HCAF22: ‘All The Beauty and The Bloodshed’ Review

All the Beauty and the Bloodshed is a carefully crafted documentary that highlights the life and activism of an incredible artist and human.

Courtesy of NEON

8/10

One of my favorite aspects of the Houston Cinema Arts Festival is the documentaries that they include in their program. Last year Luchadoras was one of my favorite films of that year, and even though it hasn’t been released yet, the film was one of the best documentaries I’ve ever seen. This year they screened the 2022 Venice International Film Festival’s Golden Lion winner, Lauren Poitras’ All the Beauty and the Bloodshed. As always most of the films are screened at the Museum of Fine Arts in Houston. It is safe to say that not only is All the Beauty and the Bloodshed one of the best documentaries but films in general of last year.

Laura Poitras examines the life and activism of photographer/artist, Nan Goldin. Nan Goldin embarks on a fight against the Sackler family who are at the forefront of the opioid epidemic. The film aims to balance out by discussing Goldin’s life and her fight against the rising death toll of opioids. Poitras includes several of Goldin’s photographic works and archival footage of her life. The documentary tries to show off in several chapters how each part of her life has led to her biggest battle yet against the Sackler Family. Nan Goldin is trying her best to make sure that no museum or art exhibits continue to take money from them. She organizes protests like throwing massive amounts of prescription pill bottles into fountains inside the museums. Poitras also includes archival and present interviews with those who have suffered from the Opioid Epidemic. One of the most chilling scenes is one of Goldin and her protestors having a Zoom meeting with the Sackler family and unloading their experiences and frustrations against them.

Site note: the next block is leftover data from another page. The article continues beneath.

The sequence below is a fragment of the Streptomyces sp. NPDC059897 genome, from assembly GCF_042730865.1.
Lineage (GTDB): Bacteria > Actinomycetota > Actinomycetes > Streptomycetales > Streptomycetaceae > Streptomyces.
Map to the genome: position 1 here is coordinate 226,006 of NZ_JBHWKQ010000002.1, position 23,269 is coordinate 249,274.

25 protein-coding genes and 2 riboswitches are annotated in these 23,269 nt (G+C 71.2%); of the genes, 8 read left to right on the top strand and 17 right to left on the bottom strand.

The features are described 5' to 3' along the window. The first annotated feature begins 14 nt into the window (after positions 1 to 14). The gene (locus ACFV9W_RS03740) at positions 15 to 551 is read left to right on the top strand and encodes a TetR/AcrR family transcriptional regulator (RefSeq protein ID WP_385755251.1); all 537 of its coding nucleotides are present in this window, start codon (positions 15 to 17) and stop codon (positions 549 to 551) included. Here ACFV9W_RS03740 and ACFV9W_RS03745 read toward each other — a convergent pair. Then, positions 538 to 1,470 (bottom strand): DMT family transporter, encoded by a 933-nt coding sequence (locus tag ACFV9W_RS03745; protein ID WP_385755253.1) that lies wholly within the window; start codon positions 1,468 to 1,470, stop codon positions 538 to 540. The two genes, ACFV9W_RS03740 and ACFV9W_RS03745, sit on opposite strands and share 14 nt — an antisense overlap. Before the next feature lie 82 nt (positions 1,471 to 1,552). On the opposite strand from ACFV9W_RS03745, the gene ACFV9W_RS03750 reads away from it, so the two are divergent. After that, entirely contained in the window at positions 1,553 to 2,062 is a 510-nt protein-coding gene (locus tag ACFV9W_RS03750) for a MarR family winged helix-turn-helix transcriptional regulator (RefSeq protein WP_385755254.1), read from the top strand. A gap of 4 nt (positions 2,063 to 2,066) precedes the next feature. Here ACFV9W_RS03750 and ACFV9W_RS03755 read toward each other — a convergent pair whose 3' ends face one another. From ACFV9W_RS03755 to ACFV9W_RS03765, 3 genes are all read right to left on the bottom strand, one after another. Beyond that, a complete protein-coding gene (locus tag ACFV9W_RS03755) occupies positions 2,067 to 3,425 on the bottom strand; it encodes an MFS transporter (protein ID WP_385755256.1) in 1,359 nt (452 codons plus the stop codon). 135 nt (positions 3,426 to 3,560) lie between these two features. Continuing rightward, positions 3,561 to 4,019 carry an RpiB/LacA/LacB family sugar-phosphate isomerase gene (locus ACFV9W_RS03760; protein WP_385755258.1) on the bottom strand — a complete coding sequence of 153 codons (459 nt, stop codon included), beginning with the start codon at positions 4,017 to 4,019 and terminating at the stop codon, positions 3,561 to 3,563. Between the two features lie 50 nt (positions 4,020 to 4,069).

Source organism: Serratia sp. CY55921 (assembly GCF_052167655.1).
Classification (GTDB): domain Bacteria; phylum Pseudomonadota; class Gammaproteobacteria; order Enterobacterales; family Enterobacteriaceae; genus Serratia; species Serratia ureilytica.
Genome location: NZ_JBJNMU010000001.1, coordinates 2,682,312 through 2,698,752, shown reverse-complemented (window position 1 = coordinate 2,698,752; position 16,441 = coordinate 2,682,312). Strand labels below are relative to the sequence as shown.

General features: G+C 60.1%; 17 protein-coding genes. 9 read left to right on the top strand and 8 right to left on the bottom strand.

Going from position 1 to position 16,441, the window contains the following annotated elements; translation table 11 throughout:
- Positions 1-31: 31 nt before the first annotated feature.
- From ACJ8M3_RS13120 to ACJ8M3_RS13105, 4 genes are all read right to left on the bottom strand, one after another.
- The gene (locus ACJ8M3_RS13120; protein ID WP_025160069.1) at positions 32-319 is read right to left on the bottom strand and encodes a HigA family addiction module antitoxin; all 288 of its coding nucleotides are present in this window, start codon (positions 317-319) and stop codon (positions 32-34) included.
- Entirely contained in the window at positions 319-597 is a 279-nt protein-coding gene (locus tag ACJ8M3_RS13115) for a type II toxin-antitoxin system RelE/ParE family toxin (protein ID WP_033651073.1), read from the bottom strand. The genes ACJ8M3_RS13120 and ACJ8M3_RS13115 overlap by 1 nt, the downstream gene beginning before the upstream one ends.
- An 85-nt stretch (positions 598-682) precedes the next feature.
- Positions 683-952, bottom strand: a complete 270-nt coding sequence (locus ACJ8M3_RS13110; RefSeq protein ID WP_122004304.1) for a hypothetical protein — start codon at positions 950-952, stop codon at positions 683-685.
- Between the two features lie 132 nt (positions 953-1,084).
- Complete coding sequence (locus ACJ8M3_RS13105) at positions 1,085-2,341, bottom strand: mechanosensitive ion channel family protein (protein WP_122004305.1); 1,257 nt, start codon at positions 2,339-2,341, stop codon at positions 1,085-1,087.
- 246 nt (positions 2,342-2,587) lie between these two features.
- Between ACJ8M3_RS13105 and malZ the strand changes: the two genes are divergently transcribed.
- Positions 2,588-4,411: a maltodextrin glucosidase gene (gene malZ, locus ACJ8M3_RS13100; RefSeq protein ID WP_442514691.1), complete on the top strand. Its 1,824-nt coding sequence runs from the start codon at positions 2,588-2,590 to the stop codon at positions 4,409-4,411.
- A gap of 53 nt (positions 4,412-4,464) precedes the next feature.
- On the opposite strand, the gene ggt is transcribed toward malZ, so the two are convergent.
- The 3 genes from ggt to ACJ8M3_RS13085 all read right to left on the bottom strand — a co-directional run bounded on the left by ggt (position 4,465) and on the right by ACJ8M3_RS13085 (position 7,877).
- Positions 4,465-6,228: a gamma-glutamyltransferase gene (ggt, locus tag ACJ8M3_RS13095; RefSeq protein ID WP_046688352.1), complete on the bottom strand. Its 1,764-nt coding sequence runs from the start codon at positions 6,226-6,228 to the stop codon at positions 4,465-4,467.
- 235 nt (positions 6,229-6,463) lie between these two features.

For better or for worse, All the Beauty and the Bloodshed lays all of its cards on the table and even if it may not always work to its advantage, the film finds a way to stick with the audience until the credits roll. The film starts really strong as it puts you right into the belly of the beast with the first of many protests orchestrated by Nan Goldin’s Prescription Addiction Intervention Now advocacy group (P.A.I.N.). I enjoyed that we link her life and experiences coherently enough with her activist past and present. Yet, the biggest problem I have with the film is that it began to lose me in the second act. The photographs even though having their important purpose really do find a way of distracting the viewer and ultimately slowing down the pace. By the time we get to that eruptive third act you’re locked right back in, but it feels more like a relief that the film ended more than the catharsis one hopes for during the film. That could also be expected as the fight against the Opioid Epidemic continues even with these major victories. Nevertheless, All the Beauty and the Bloodshed is impressive but its structure keeps from becoming greater than it is.

Watch All the Beauty and the Bloodshed in theaters nationwide as it continues its theatrical release.

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